Macpherson, J.

3. In my opinion the principle on which the Privy Council acted in the case of Shama Purshad Roy Chowdry v. Hurro Purshad Roy Chowdry 10 Moore's I.A. 203; S.C. 3 W.R. P.C. 11 is applicable, and the plaintiff is entitled to recover the difference between the rent for which lie was really liable and the enhanced rent which be paid pending his appeal against the decree by which the rent was enhanced. That decree (although in a suit instituted in 1859 before Act X came into force) was made by the Principal Sudder Ameen on the 29th of Juno, 1803. Appeals to the Judge of the district and to this Court were decided on the 18th of June, 1864, and the 6th of February, 18(55, respectively. An appeal to the Privy Council was filed here on the 20th of July, 1865, and was finally disposed of by the decree of the Privy Council of the 5th of May, 1873, which reversed the decisions of the Courts in this country, and found that the rent was not liable to enhancement.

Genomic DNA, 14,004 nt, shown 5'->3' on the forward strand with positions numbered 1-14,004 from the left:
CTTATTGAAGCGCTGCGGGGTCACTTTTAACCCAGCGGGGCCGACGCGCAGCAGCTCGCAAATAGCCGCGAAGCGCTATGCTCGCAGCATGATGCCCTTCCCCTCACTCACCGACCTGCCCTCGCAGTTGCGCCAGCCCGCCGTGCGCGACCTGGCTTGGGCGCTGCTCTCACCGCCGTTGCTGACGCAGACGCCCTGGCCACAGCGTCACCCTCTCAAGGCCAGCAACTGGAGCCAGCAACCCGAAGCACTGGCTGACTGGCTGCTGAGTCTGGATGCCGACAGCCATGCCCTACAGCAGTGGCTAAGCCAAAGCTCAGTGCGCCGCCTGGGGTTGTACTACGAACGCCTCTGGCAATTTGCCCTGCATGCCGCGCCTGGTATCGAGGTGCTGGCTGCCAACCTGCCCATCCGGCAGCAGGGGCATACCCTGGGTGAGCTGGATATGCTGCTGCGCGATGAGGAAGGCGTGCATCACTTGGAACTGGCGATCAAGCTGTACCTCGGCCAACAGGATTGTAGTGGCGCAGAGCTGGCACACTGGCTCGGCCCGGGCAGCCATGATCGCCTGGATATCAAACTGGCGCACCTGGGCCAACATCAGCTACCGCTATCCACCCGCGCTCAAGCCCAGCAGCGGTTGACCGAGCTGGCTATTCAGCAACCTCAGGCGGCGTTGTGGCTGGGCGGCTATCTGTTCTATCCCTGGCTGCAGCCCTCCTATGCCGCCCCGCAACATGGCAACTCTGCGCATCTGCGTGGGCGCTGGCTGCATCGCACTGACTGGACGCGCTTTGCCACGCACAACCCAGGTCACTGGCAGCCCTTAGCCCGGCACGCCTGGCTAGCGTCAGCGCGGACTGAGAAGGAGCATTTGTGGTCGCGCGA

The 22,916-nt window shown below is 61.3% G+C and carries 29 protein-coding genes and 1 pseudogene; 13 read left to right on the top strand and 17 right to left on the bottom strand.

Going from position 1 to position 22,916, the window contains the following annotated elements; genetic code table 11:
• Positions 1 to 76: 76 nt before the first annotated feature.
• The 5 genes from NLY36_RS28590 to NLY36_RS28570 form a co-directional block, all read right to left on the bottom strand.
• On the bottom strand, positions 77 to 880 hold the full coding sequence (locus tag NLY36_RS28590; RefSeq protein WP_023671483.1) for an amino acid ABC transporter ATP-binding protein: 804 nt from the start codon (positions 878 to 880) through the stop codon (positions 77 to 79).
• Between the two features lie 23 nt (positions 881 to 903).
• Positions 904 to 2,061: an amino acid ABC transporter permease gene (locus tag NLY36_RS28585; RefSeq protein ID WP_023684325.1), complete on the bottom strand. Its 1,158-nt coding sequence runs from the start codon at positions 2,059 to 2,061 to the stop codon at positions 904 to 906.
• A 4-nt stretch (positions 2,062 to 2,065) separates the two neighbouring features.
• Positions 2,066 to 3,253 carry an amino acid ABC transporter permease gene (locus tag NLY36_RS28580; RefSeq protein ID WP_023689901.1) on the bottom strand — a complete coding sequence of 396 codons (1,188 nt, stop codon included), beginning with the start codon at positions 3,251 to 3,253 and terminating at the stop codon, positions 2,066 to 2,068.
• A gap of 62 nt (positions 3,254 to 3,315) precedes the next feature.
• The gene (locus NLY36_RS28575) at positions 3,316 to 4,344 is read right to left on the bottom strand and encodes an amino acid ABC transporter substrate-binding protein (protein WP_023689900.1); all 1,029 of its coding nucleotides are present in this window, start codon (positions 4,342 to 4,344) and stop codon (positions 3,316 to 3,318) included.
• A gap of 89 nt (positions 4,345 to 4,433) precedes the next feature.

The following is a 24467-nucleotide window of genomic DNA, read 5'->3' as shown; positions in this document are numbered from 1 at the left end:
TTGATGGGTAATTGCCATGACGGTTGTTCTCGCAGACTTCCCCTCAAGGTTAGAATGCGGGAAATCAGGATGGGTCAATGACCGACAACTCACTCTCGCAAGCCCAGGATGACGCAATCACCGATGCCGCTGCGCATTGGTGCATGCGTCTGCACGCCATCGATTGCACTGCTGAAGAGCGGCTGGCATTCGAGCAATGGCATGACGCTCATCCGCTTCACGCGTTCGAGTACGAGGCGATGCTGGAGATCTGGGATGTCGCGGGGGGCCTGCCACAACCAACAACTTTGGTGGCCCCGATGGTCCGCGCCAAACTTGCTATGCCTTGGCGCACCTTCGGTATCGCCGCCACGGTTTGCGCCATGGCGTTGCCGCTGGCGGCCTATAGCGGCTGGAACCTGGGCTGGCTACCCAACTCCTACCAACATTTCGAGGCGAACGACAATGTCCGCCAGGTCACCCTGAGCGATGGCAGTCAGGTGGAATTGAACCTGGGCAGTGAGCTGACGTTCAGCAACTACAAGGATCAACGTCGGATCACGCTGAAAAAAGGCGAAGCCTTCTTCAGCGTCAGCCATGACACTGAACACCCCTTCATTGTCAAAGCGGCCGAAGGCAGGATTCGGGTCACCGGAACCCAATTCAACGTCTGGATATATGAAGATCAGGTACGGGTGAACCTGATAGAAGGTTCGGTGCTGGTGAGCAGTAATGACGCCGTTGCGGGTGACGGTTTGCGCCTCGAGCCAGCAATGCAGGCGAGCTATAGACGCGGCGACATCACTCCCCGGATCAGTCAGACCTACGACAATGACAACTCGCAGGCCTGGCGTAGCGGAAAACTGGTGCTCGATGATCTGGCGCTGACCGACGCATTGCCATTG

4. I assume that the plaintiff is in equity and good conscience entitled to have the whole of the rent which he paid at the enhanced rate refunded to him. All these decrees for the enhanced rent were based solely upon the decree for enhancement which the Privy Council reversed in May, 1873, and the only question to be decided now is, whether the plaintiff (if he has any remedy at all) is technically wrong in the remedy which he seeks.

5. The contention is, that as these subsequent decrees for rent at the enhanced rate are still unreversed, a suit will not lie to recover the money paid under them. It is suggested that though our Courts had decided that the rent could be enhanced, the defendant ought not to have submitted to these latter decrees, but should have contested each case, and appealed, if necessary, to the Privy Council in each; and it is also said that he should apply, or should, on the Privy Council making its order in May, 1873, have applied, for a review of judgment in each of the sixteen cases, and having got the judgments reviewed and reversed, should obtain restitution in each suit.